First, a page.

1862 October 22: A Reporter’s Account of the Battle at Perrysville
From the October 22, 1862, issue of The Prescott Journal.
A Scene of the Battle at Perrysville [sic]
The following graphic word picture is from a correspondent of the Chicago Times :—
The rebel infantry were seen advancing. On they came with firm step, a huge mass of them, enough to crush on ordinary column of men. But Jackson1 was in front of his men, and cheered them up to duty. nobly and firmly they stood and waited the assault. On came the black mass of the enemy—a force five times greater than that against which they were moving. Our batteries played upon them earnestly, making huge gaps in their ranks, but still they moved forward, closing up the gaps as they advanced. And then, when within rifle range, our infantry opened on them; yet still with steadiness they moved forward, never wavering, never faltering.
Volley after volley greeted them, and rank after rank was thinned out. Yet still they pressed forward. Suddenly a terrible report! A thousand muskets were discharged at once, and the fire of death was ravaging our lines. Our new regiments quailed, but were re-assured by their General, and once more gave the advancing foe an answering volley. Their bayonets were levelled [sic], and with a shout and an oath the two parties came in collision. And then they swayed to and fro; backward and then forward; wrestling, shooting , stabbing, clubbing—fighting the one with a desperate effort to dislodge, the other with a desperate effort to hold their ground. Officers encouraged their men, and the men shouted back with eagerness.
At first we were crowded back, as if by the more momentum of the attacking party. And then rallying, our men pressed upon their assailants and drove them back. Then, hand to hand, they fought again for a while, until, gathering fresh strength and mustering all their weight for one mighty blow, the rebels again crowded us back. Once more our men were appealed to to [sic] stand firm and resist the shock. Officers placed themselves in front of their commands, and set the example of heroism.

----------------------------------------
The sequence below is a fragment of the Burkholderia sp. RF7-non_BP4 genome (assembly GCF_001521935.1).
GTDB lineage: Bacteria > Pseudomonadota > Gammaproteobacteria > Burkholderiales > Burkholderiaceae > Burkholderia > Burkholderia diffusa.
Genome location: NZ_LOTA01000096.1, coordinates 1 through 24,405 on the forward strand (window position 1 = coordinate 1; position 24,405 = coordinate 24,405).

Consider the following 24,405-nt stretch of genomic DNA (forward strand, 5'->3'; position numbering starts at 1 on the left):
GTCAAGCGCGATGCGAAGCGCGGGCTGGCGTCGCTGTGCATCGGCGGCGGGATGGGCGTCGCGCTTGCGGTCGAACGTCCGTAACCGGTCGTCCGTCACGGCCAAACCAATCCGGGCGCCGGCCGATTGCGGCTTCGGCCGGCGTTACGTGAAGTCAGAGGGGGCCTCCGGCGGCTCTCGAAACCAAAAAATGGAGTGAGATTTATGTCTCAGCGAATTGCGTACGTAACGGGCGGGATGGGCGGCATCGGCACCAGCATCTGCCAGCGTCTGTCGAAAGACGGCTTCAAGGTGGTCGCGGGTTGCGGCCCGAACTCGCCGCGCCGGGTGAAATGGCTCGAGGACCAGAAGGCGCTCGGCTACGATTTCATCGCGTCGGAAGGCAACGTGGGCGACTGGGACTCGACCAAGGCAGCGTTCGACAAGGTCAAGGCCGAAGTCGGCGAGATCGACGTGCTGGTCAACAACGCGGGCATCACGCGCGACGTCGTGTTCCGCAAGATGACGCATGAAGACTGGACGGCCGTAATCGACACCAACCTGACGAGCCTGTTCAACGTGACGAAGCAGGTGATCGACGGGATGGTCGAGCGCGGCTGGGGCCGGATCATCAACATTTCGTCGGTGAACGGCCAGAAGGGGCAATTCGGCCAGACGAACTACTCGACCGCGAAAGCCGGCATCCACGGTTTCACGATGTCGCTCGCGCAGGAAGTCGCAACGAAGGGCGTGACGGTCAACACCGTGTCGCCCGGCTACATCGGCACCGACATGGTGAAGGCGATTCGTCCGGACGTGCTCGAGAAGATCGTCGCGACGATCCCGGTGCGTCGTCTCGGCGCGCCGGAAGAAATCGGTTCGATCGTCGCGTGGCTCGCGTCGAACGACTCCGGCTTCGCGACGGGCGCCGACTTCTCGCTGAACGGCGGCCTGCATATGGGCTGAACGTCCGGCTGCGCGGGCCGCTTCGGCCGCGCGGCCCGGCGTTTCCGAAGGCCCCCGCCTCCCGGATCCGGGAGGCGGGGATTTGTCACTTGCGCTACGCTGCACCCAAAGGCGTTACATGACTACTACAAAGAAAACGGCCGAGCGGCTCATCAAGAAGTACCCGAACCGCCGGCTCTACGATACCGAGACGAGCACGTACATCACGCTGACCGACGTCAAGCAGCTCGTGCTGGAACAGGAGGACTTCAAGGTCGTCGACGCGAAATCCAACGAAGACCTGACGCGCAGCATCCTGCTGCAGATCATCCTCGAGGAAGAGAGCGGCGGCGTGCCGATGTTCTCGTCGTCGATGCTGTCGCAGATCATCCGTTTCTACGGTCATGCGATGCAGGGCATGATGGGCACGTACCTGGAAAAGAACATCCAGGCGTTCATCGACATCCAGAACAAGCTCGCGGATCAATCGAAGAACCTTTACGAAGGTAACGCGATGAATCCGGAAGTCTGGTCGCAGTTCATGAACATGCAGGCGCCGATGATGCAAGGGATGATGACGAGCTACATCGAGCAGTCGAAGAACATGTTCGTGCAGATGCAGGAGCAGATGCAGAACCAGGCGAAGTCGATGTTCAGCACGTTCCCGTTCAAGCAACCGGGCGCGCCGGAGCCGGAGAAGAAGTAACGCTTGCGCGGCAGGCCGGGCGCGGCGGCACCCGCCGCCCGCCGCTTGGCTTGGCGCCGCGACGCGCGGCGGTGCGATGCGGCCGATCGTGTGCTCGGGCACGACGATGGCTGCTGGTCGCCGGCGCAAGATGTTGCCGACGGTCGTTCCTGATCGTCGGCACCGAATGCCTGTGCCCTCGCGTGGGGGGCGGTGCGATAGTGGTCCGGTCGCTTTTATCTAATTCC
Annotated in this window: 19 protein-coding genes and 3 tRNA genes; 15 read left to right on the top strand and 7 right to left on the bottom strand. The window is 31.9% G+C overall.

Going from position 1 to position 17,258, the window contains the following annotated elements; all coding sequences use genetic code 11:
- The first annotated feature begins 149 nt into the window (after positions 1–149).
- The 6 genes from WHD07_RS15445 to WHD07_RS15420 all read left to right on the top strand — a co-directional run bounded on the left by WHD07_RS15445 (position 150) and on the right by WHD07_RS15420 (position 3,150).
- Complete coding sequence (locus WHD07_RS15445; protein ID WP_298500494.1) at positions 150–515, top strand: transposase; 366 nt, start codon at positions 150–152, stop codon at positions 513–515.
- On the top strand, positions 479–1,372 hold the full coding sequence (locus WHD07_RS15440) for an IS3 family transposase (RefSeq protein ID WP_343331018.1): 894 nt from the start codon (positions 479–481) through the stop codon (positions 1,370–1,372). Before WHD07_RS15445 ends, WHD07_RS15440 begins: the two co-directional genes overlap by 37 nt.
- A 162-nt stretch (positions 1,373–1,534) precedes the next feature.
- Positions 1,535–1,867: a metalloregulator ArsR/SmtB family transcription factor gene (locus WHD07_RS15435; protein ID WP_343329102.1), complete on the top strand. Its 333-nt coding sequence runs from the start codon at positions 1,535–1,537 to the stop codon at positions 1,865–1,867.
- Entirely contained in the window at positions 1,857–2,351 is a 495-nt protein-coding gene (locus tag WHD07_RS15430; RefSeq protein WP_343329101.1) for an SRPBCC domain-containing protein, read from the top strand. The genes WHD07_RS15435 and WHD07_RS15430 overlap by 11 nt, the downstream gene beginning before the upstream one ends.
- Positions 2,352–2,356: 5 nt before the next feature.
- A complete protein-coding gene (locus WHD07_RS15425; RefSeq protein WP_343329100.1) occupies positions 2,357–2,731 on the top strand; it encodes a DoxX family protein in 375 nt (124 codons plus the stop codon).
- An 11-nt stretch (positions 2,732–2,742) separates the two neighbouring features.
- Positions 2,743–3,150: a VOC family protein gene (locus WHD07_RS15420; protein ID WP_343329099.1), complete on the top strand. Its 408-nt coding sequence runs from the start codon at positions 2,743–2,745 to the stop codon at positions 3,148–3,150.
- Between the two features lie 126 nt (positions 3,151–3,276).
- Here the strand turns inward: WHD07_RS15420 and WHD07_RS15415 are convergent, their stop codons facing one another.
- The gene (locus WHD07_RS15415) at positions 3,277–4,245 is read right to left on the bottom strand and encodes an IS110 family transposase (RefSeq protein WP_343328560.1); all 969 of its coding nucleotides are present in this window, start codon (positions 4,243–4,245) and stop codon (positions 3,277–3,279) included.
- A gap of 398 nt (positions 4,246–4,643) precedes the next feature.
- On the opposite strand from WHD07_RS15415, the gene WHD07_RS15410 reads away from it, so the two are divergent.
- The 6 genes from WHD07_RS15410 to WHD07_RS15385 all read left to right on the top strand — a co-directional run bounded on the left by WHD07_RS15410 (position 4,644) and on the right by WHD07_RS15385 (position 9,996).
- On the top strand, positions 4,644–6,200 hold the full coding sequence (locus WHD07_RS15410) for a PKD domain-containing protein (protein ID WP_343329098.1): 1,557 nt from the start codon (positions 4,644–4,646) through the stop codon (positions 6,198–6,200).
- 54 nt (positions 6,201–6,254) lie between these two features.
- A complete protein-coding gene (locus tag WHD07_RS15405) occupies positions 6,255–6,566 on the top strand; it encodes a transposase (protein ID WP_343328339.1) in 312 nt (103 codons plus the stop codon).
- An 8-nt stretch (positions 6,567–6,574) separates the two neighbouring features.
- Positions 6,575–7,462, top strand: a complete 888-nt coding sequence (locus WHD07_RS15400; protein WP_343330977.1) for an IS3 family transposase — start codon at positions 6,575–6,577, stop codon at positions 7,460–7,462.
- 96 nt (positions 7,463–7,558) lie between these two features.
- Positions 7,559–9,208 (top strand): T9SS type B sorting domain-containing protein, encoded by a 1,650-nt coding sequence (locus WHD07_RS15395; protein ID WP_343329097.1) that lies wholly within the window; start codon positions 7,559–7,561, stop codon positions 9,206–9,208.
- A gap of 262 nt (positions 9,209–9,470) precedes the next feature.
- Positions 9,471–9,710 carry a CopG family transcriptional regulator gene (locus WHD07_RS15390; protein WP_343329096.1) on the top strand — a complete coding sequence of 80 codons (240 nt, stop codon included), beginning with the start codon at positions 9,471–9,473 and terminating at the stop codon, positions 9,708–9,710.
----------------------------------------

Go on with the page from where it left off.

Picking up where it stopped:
In this struggle the brave Jackson fell; and here, too, Col. Webster,2 of Ohio, fell at the head of his brigade; and here a host of brave men fell; and yet the fight went on. Never had new troops shown such valor as did the Ohio and Indiana regiments that met this terrible assault. But they could not withstand the assault. They were literally pressed, crowded back, by the weight of the assault. It was like a man in a dense crowd, who is carried about whichever way the crowd sways, having no power to resist it.
And thus these men stood, opposing all their strength to their assailants, and yielding no ground that was not absolutely forced from them. They were thus crowded back perhaps three hundred yards, when darkness ended the contest, and both parties laid down in their tracks to rest. The enemy held the field, but they had not beaten us. They had crowded us off it; that is all.
And thus when night closed the engagement, we held the field of battle on the right and centre; the enemy held it on the left.
1. James Streshly Jackson (1823-1862) was a lawyer who served in the Mexican American war as a private in the 1st Kentucky Cavalry. In 1860 he was elected to the U.S. House of Representatives, serving from March to December 1861, when he resigned to join the Union army. Jackson raised a troop of cavalrymen and was commissioned colonel of the 3rd Kentucky Cavalry. He was promoted to brigadier general of volunteers in July 1862 and placed in command of the 10th Division in the Army of the Ohio. Jackson was killed in action during the Battle of Perryville.
2. George P. Webster (1824-1862) was the colonel of the 98th Ohio Infantry. He had started the War as the major of the 25th Ohio, being promoted to lieutenant colonel in May 1862 and in July to colonel of the 98th.